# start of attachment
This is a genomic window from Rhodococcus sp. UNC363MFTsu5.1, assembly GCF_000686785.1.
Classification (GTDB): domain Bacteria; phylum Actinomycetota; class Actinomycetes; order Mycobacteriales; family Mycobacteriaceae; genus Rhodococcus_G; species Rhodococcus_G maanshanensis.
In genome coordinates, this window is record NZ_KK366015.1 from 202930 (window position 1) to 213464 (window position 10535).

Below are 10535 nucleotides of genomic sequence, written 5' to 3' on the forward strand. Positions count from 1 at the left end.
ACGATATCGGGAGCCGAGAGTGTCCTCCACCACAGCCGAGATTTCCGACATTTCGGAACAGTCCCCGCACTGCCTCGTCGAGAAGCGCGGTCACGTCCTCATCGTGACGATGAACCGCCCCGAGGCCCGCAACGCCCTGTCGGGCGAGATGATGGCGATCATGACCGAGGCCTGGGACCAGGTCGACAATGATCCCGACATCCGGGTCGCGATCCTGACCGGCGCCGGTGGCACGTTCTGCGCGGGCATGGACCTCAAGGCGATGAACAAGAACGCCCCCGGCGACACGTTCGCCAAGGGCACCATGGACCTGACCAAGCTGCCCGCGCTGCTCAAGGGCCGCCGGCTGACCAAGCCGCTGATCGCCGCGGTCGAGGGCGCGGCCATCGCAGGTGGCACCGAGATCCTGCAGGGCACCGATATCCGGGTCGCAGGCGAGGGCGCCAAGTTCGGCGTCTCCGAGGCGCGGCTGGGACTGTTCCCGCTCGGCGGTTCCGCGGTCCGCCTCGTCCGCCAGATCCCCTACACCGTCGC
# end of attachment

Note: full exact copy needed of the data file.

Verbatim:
This is a genomic window from Rhodococcus sp. UNC363MFTsu5.1, assembly GCF_000686785.1.
Classification (GTDB): domain Bacteria; phylum Actinomycetota; class Actinomycetes; order Mycobacteriales; family Mycobacteriaceae; genus Rhodococcus_G; species Rhodococcus_G maanshanensis.
In genome coordinates, this window is record NZ_KK366015.1 from 202930 (window position 1) to 213464 (window position 10535).

Below are 10535 nucleotides of genomic sequence, written 5' to 3' on the forward strand. Positions count from 1 at the left end.
ACGATATCGGGAGCCGAGAGTGTCCTCCACCACAGCCGAGATTTCCGACATTTCGGAACAGTCCCCGCACTGCCTCGTCGAGAAGCGCGGTCACGTCCTCATCGTGACGATGAACCGCCCCGAGGCCCGCAACGCCCTGTCGGGCGAGATGATGGCGATCATGACCGAGGCCTGGGACCAGGTCGACAATGATCCCGACATCCGGGTCGCGATCCTGACCGGCGCCGGTGGCACGTTCTGCGCGGGCATGGACCTCAAGGCGATGAACAAGAACGCCCCCGGCGACACGTTCGCCAAGGGCACCATGGACCTGACCAAGCTGCCCGCGCTGCTCAAGGGCCGCCGGCTGACCAAGCCGCTGATCGCCGCGGTCGAGGGCGCGGCCATCGCAGGTGGCACCGAGATCCTGCAGGGCACCGATATCCGGGTCGCAGGCGAGGGCGCCAAGTTCGGCGTCTCCGAGGCGCGGCTGGGACTGTTCCCGCTCGGCGGTTCCGCGGTCCGCCTCGTCCGCCAGATCCCCTACACCGTCGC